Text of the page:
Join us as we unpack the unexpected treats of the best romantic movies on Hulu.
Editor’s Note: This post is updated monthly. Bookmark this page and come back every month to stay up to date with the best romance movies on Hulu.
Updated for September 2019.
Romance gets a bad rap at the movies. Until you behold the best romantic movies on Hulu.
Yes, Hulu is on the case with an expansive collection of romantic movies for you to connect with your softer side… or the side of you that screams in an eternal tormented shriek, desperately trying to find a mate whose shrieks match your tone in this expansive disappointing nothingness of existence. Love is hard. Anywho, here are the best romantic movies on Hulu right now.
Sense and Sensibility
This Jane Austen character really seems to have a handle on romance. The 1995 film Sense and Sensibility is adapted from the Austen novel of the same name and has a great deal of talent both in front of and behind the camera. Oscar winner Ang Lee directs while Emma Thompson (yes, that Emma Thompson) wrote the script.
Thompson stars alongside Kate Winslet, Alan Rickman and Hugh Grant. The movie, like the book concerns the Dashwood sisters and their sudden descent into non-stupendous wealth. Of course then the romance begins (not between the sisters, weirdos. Alan Rickman and Hugh Grant are in this thing too, remember?)
Let the Right One In
Let the Right One In may seem like another odd choice for a romantic movie on Hulu but it’s romantic and sweet in a way that few other movies are. Sure, the players involved are a little boy and a little girl vampire (though the fact that she’s a vampire may very well mean she’s centuries old, just try not to think about it).
It’s a spooky yet undeniably sweet movie that presents the female side of a romantic entanglement as the ultimate protector.
The Wedding Plan
Weddings, man. They’re stressful. The Wedding Plan is an Israeli film about a wedding that sounds more pleasant and less complex than most: a wedding without a groom.
Unwed Orthodox Jewish woman Michal is looking for the perfect wedding venue. She visits a fortune teller whose son just happens to own a lovely wedding hall. Michal books the spot but then her husband-to-be decides he does not love her anymore. Michal keeps her date at the wedding hall and plans to go through with the wedding. Who will the groom be? Who cares. God will certainly decide.
And decide he does, that rascal.
It’s hard to believe it took until 2002 for a movie to lay claim to the awesome title XX/XY. That of course refers to the two chromosomal pairings that make up women and men respectively. In the case of the film, XX/XY, there are two women and one man at play.
Sam (Maya Stange) and Thea (Kathleen Robertson) are two college students who have an awkward night of passion with animator Coles (Mark Ruffalo). The film follows the fallout of the decision and how one deals with passion differently in young adulthood and adulthood.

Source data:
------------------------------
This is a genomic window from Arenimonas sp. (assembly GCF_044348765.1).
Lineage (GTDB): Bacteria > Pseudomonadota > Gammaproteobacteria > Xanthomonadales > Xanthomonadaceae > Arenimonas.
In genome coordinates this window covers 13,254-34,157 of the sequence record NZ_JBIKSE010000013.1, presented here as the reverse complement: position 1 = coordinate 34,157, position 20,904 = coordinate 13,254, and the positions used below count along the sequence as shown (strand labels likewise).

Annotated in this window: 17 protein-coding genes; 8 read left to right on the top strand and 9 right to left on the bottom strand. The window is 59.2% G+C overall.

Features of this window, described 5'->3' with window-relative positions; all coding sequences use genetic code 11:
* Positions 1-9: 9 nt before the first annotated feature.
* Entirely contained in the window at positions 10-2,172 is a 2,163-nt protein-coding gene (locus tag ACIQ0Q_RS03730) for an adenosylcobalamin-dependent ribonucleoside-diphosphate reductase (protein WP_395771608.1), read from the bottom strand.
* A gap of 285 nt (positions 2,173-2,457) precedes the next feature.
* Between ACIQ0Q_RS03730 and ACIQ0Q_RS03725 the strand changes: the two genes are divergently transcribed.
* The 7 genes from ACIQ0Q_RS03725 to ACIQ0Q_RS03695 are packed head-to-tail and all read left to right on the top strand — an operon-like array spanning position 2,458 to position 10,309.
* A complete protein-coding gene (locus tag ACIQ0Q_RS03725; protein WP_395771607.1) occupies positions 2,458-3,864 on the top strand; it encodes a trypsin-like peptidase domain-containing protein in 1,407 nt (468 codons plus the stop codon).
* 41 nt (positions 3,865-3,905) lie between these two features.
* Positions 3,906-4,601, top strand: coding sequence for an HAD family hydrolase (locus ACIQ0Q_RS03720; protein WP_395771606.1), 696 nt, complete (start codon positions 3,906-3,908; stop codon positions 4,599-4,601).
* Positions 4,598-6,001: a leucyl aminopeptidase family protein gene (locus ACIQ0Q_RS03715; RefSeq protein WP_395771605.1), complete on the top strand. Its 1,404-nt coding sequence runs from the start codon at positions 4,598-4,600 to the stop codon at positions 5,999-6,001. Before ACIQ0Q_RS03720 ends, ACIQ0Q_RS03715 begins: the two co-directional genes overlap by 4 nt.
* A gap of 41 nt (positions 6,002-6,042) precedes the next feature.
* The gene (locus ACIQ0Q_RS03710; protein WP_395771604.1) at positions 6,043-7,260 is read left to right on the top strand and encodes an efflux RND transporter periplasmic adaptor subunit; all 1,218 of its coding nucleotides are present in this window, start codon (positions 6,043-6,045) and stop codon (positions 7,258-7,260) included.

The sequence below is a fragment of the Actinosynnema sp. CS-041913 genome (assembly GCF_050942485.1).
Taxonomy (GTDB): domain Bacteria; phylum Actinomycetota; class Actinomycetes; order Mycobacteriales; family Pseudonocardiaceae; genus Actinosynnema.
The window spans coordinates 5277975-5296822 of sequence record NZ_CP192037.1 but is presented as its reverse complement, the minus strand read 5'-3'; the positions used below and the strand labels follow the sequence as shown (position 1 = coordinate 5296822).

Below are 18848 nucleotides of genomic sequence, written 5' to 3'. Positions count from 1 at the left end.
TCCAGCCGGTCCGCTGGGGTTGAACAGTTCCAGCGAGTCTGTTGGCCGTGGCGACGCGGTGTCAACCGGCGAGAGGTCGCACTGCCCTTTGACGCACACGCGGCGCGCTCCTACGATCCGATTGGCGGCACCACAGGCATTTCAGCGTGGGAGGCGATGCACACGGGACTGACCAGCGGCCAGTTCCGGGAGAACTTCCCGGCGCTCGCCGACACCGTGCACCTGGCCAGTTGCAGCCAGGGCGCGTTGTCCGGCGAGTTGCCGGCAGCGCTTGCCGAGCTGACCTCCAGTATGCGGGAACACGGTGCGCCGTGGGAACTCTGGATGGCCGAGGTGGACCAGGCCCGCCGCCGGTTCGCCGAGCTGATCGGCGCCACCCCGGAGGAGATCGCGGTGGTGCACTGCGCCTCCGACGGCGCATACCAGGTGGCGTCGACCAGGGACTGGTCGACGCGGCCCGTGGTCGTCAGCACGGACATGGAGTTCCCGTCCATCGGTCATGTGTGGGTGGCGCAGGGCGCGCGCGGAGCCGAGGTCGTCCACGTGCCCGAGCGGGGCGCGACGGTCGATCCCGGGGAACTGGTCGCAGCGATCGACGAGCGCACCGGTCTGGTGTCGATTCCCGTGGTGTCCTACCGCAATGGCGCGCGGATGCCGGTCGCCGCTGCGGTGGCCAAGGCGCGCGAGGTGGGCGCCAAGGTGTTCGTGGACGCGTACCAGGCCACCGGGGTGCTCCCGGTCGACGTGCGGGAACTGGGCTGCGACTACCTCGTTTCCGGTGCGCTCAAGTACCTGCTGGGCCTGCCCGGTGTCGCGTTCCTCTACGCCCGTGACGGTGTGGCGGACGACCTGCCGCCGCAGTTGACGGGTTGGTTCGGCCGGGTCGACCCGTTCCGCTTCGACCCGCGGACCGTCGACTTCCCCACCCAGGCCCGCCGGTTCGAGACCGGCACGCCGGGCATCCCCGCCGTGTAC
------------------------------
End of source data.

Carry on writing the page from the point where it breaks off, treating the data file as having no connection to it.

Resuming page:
This list has been all fine and good so far but I know what you’re thinking: WHERE ARE THE MILENNIAL CRAFT BREWERY ROMANTIC INDIE DRAMAS. Well here you go, hypothetical reader with incredibly specific tastes. Drinking Buddies is a mumblecore masterpiece starring some truly excellent and funny actors: Olivia Wilde, Jake Johnson, Anna Kendrick, and Ron Livingston.
It’s a mostly improvised, simple story about relationships, jealousy and lots of great craft beer. Kate (Wilde) and Luke (Johnson) are flirty coworkers at a craft brewery who decide to go on a joint trip with their significant others Chris (Livingston) and Jill (Kendrick). Romantic comedy ensues.
Four Weddings and a Funeral
Four Weddings and a Funeral is a romantic comedy so good that you’ll forgive its director for directing the “didyaputyernameintheGobletofFire!” Harry Potter film.
This film stars Hugh Grant at the height of his Hugh Grant-ness. Grant portrays Charlie, a socially awkward man living in London. Charlie has an uncomfortably busy social calendar, which includes…four weddings and a funeral. It’s a tough task for the introvert with a weirdly big circle of friends but at each event Charlie encounters the beautiful American Carrie (Andie McDoweel) and begins to fall in love.
Four Weddings and a Funeral is pure rom-com to its core and a perfect inclusion for this list because of it.
Shakespeare in Love
It’s rare that straight-up romance movies perform well at the Oscars. The last time that comes to mind is The Artist. Shakespeare in Love was the last big romance Best Picture winner before that. Shakespeare in Love, like The Artist, has a big creative hook: What if Shakespeare had an unknown love that inspired him to write works like Romeo and Juliet?
Beyond that excellent elevator pitch, Shakespeare in Love is a great romantic movie. It humanizes larger than life figures that we only normally know through legends and archetypes. And Joseph Fiennes and Gwyneth Paltrow have believable chemistry to boot.
Brown Sugar comes from a simpler pop culture time. How much simpler? Taye Diggs plays an A&R for a record label. Remember those?!? Brown Sugar uses the music industry as a juping off point to tell a nifty little love story.